People who have health insurance but get sick with rare diseases that require out-of-network care continue to face potentially unlimited costs.
The big picture: Federal regulations cap how much people pay out of pocket for in-network care, but no such limit exists for out-of-network care.
Zoom in: Cindy Beckwith, 57, of Bolton, Connecticut, was diagnosed with pulmonary artery sarcoma, a rare tumor on a main artery. She also has fibromuscular dysplasia, a rare blood vessel condition.
- She has ConnectiCare health insurance, which she gets through her husband’s employer.
- Her local doctors suggested she see specialists at the University of Pennsylvania Health System because her conditions were so uncommon, but the system was out-of-network.
- “I had to go out of my network,” Beckwith said. “I didn’t have a choice.”
The bill: $20,138.40 from Penn Medicine, the parent of UPHS, a profitable system with $8.7 billion of revenue last year.
- Over a few years, Beckwith received a lot of care from the hospital, including two open-heart surgeries and inpatient chemotherapy.
- This bill showed charges of $270,000, just for services received in 2019. Beckwith and the hospital settled on $20,138.40. Penn Medicine “insisted” she pay a minimum of $441 per month until 2023, she said.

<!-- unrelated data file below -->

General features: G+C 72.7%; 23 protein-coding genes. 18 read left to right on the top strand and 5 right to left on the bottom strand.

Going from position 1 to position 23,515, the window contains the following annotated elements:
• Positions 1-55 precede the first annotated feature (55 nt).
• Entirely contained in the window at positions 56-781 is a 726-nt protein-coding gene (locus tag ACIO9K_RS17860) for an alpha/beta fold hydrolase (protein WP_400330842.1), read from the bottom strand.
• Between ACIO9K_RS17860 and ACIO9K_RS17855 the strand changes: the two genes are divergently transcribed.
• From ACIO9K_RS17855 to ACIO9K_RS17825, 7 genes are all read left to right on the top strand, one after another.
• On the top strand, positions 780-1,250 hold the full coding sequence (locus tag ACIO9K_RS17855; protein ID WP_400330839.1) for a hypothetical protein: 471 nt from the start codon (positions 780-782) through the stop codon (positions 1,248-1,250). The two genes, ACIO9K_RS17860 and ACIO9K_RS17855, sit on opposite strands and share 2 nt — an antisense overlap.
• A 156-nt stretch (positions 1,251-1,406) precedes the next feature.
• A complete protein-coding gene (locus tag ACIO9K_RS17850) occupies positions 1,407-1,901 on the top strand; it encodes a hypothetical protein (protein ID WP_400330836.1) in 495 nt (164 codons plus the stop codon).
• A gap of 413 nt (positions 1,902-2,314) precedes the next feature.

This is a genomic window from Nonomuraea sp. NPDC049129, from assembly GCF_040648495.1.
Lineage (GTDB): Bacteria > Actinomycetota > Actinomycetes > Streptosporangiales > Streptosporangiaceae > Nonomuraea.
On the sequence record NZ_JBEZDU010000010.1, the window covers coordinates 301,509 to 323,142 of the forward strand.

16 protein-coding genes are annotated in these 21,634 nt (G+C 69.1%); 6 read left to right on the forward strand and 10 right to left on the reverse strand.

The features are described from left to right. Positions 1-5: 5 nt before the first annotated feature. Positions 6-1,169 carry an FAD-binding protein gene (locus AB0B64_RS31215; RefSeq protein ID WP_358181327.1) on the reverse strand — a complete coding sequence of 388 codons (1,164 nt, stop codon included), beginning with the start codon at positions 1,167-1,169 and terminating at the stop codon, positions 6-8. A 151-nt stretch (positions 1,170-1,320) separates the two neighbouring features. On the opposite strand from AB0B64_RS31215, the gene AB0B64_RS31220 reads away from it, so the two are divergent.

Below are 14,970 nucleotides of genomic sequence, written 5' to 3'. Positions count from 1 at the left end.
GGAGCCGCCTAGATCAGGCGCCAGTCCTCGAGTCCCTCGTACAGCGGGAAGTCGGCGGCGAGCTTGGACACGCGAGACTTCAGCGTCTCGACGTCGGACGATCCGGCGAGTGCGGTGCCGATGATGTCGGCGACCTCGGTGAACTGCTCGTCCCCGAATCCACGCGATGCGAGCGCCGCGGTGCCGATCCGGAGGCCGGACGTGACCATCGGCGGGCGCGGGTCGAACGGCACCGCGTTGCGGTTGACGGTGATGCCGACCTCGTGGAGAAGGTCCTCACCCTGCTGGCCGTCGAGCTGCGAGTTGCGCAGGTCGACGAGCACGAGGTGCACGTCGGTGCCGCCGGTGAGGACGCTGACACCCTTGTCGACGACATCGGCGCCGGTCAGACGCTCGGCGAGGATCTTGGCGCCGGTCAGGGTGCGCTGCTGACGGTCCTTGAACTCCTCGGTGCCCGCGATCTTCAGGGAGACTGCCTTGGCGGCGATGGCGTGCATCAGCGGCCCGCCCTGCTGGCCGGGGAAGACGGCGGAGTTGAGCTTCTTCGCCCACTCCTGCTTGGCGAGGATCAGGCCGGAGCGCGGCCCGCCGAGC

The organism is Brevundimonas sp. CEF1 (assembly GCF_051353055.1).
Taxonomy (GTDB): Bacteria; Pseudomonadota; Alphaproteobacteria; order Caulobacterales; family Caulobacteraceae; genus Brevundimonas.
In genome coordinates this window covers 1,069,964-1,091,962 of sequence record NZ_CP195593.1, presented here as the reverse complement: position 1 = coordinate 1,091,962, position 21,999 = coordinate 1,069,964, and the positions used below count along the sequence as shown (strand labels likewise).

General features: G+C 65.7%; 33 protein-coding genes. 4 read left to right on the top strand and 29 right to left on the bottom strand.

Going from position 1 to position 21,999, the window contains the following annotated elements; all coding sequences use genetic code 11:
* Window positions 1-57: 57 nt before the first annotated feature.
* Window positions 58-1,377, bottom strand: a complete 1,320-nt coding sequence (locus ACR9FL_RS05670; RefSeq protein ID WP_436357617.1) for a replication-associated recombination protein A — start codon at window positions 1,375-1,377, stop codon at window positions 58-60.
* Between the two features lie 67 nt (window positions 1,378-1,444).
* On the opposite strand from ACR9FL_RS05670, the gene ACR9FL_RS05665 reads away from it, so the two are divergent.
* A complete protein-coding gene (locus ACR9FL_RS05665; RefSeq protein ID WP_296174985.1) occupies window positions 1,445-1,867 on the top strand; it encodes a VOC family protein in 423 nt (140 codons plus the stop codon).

- Beckwith and her husband have already paid more than $11,000, and even though she says they are doing OK with her various medical bills, “there’s not a lot of extra money left over.”
Between the lines: The new surprise billing regulation only protects patients if they get non-emergency care from out-of-network doctors at in-network facilities.
- That means people with employer coverage that doesn’t have an out-of-pocket maximum for out-of-network care could experience large bills based on hospitals’ inflated charges, and have to negotiate payment on their own.
- “Out-of-network charges kind of seem like a little bit of funny money to consumers,” said Katherine Hempstead, a health insurance expert at the Robert Wood Johnson Foundation. “These are the things that make people feel kind of defeated.”
- “We didn’t expect this to happen,” said Beckwith, who has worked in medical coding for 30 years, said of her condition. “When it does, it can wipe you out.”
The other side: Beckwith’s hospital and insurance providers did not make anyone available for interviews.
- A ConnectiCare spokesperson said the insurer does “not speak about our members’ private health information.”
- A Penn Medicine spokesperson said in a statement the system “has a longstanding commitment to work with patients to help them understand the costs associated with their care, including out-of-pocket costs.”
The resolution: After Axios submitted a HIPAA authorization waiver, signed by Beckwith, to Penn Medicine to discuss Beckwith’s case, Beckwith received a call from Penn Medicine, whom she hadn’t heard from in months.
- The hospital knocked $4,000 off her remaining balance, telling her they reprocessed some old claims. She still owes almost $4,800.